All About Thermographic Printing
There’s a variety of printing techniques out there, some are more forgotten than others and we feel Thermographic printing is one of them.
Thermography is the process of using thermographic resin powder and heat to give each project it’s distinct, raised text.
On the face of it, the finished product with the process looks similar to traditional embossing, with subtle, raised letters providing a textured finish. Indeed this is why it was created in the first place, to be used as a quicker process and more cost effective alternative to engraving or die stamping.
It is a rather straightforward process that can be effective when used but also has some restrictions that you must be aware of.
To start, you print the ink down much the same as if you were printing with lithography. You then apply the thermographic resin powder to the sheet which then sticks to the wet ink. The powder applied is usually clear in order for the raised areas of the paper to take the same colour as the ink. Excess powder is then removed from the sheet, if it remains then you will end up with sheet covered in resin spots & blemishes after the heat is applied.
You then pass the sheet through the heated element of the press with temperatures ranging from 480 to 705 Celsius. This stage roughly takes 3 seconds to pass through, in this time, the resin powder melts and hardens to give the feeling of a raised texture when touched giving you the finished piece of stationery.
This process is most commonly used for corporate stationery and business cards in particular. The clues that show you that the process has been used are:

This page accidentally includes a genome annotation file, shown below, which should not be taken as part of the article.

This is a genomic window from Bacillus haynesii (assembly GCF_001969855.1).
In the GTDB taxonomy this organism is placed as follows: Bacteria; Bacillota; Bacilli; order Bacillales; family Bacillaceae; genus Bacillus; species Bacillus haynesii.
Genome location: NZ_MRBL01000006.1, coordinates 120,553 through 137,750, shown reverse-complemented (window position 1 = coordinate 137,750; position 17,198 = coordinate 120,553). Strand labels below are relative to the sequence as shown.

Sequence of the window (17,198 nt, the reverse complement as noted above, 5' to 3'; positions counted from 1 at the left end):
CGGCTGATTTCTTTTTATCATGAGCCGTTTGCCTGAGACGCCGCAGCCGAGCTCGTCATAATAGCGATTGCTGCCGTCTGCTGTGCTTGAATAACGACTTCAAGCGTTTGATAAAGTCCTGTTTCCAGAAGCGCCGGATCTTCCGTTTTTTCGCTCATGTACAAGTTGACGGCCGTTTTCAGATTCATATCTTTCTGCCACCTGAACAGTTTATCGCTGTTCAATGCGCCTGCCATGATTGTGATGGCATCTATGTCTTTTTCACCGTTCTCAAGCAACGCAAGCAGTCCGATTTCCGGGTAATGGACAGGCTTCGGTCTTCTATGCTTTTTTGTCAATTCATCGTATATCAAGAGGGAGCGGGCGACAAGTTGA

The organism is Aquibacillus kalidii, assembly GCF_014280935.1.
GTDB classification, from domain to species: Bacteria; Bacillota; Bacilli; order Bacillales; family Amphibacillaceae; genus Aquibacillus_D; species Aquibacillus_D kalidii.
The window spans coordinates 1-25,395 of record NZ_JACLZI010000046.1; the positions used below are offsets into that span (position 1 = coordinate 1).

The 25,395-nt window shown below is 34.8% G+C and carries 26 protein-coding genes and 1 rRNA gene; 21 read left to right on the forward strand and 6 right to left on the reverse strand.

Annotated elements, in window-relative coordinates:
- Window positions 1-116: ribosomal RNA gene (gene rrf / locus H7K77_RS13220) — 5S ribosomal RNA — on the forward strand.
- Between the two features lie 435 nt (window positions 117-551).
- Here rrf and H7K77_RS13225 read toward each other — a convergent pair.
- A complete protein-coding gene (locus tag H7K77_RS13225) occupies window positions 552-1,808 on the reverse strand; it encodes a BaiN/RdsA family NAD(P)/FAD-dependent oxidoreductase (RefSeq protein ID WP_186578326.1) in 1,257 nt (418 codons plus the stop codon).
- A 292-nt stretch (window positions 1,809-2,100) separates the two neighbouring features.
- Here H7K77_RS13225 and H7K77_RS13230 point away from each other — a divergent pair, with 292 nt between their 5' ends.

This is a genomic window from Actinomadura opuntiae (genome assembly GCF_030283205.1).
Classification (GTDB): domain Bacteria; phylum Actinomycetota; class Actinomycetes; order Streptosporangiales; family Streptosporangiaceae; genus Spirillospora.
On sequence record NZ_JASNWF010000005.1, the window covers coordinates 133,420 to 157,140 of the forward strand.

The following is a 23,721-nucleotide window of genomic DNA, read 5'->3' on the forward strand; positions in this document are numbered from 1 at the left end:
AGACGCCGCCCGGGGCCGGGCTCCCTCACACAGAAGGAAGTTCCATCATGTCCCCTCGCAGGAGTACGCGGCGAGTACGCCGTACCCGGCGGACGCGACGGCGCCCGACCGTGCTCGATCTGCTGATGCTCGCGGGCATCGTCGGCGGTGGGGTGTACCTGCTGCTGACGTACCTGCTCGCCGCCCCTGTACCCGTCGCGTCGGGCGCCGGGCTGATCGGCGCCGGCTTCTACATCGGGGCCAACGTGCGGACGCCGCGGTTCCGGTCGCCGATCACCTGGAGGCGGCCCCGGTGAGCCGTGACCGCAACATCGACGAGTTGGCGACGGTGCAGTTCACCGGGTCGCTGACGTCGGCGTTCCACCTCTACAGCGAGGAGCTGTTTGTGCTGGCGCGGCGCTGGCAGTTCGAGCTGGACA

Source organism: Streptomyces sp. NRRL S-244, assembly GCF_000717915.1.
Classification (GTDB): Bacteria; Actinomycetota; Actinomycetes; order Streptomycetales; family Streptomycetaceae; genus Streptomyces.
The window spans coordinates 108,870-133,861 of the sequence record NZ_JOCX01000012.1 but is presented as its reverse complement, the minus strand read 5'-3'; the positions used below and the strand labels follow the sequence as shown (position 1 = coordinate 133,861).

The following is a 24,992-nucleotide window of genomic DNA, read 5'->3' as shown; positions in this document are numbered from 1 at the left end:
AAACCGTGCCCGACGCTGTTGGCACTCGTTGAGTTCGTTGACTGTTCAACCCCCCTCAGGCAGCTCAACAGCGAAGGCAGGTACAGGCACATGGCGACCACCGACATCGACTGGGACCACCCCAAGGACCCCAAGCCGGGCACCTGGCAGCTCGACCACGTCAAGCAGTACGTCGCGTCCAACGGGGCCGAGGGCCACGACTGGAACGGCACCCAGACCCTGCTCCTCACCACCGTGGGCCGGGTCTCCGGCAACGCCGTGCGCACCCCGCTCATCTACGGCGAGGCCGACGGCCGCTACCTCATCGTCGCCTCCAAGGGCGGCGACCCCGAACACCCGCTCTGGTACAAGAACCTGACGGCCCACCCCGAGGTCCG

1) The print often has a glossy finish - that comes from the melted thermographic resin powder.
2) There will be no impression on the reverse of the paper/card - when an item has been die stamped or embossed, this marking is evident.
3) If you have a larger area of thermographic printing or a particularly bold type - you will tend to notice a dimpled, orange peel texture to the finish.
4) Metallics. We recommend staying away from this process if you want to print a metallic shade, gold will tend to look like a mustard yellow and silver will look grey. You should look at engraving or foil blocking if you want these.
5) Not all papers and cards will react well to the process, if you're material is uncoated and overly pouros, then the ink/resin can be soaked into the stock and give you a patchy, weak result.
As engravers & die stampers at heart, we will always prefer to see the true techniques used, but if you have a tight budget and not the time required to use the master processes, then thermography could be a good solution for you. If you want to see how this could be used for your project, please get in touch.
Monday, 24th April, 2017